Taking into account ease of use, versatility and essentially your access to dumbbells and barbells is how you can personally decide which can produce more results for you.
If you are only ever around dumbbells, obviously you won’t see a barbell as a highly results-driven tool.
From afar you may see others’ results and hear the good and the bad, but if you never get to use a barbell (or dumbbells) then you can’t truly appreciate the benefits nor results.
Though dumbbell deadlifts tend to be easier to do, learn and perform anywhere, they still aren’t the best for results — in my opinion.
Learning to do barbell deadlifts and working to get better and better will produce some of the best deadlift results.
So, with that in mind, barbell deadlifts can truly produce better results than dumbbell deadlifts.
Verdict: Barbell Deadlift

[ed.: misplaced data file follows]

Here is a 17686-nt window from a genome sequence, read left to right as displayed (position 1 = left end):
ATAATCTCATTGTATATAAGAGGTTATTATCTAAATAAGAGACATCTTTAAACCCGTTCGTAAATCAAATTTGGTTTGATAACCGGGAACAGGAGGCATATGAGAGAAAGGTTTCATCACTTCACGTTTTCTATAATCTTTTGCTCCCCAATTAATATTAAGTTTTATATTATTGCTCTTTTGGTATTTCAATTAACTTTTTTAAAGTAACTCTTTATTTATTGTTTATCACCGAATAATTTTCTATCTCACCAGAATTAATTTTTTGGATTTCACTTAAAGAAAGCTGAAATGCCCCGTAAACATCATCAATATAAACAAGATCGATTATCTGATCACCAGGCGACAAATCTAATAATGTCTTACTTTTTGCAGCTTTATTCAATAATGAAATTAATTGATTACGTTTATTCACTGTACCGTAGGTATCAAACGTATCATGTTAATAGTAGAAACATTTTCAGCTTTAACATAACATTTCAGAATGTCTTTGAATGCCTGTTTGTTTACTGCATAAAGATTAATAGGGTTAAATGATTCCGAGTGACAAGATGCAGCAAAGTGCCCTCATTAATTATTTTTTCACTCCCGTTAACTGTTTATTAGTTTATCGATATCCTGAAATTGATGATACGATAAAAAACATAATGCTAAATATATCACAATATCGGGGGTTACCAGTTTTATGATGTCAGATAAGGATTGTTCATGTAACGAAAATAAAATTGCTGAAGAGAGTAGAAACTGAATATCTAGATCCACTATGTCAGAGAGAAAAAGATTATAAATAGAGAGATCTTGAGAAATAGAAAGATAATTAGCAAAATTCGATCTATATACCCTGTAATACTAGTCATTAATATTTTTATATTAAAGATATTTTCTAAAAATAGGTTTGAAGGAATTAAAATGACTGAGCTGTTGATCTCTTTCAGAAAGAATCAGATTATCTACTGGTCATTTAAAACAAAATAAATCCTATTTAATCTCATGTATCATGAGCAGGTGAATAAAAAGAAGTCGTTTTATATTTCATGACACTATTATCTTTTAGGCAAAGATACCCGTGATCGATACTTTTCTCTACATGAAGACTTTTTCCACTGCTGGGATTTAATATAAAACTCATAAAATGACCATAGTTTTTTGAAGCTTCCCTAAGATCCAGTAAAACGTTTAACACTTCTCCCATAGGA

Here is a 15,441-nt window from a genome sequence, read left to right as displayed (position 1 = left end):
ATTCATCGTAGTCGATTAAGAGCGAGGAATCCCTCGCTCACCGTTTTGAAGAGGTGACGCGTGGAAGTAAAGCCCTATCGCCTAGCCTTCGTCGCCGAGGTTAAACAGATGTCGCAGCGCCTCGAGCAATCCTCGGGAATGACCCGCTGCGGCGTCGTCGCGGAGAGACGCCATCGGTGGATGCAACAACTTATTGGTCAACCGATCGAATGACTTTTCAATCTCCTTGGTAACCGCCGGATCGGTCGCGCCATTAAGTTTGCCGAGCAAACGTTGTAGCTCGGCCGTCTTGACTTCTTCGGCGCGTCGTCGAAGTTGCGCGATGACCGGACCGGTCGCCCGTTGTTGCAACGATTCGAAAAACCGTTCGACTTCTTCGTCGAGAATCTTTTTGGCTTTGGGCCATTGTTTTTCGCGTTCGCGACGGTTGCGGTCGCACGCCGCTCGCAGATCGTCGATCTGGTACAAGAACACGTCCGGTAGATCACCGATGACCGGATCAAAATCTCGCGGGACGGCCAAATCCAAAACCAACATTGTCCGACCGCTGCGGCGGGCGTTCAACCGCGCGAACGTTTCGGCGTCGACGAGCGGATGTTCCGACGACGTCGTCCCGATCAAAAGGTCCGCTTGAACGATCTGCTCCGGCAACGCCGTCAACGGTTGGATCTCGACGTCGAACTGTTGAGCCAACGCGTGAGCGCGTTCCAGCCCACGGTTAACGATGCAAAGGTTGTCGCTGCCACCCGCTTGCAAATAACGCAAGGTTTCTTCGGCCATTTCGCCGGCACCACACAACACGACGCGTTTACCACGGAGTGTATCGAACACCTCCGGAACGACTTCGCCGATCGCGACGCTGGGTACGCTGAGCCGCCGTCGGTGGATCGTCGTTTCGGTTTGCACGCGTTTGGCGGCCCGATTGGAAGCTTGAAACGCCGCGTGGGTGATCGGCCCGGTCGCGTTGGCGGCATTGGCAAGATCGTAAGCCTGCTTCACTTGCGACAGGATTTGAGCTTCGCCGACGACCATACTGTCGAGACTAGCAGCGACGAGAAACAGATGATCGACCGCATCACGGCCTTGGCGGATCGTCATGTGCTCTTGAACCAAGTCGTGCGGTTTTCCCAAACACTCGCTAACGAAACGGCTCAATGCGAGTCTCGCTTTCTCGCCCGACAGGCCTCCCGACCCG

A standard barbell alone weighs roughly 45 pounds.
Deadlifting just the bar is similar to dumbbell deadlifting 20 pounds in each hand (kind of).
Then, when you begin adding weight plates, resistance bands, etc. your potential gains increase substantially.
Whenever you are lifting more weight, higher volume sets, and reps and have the ability to build better strength gains, your overall results will be better.
It’s as simple as that — the all-around features of the barbell make it more conducive to creating results.
But, that doesn’t mean producing more results is always better.
If using a barbell hurts your back or you can’t seem to get the form right, you shouldn’t force yourself to use it just because it can potentially provide better results in the future.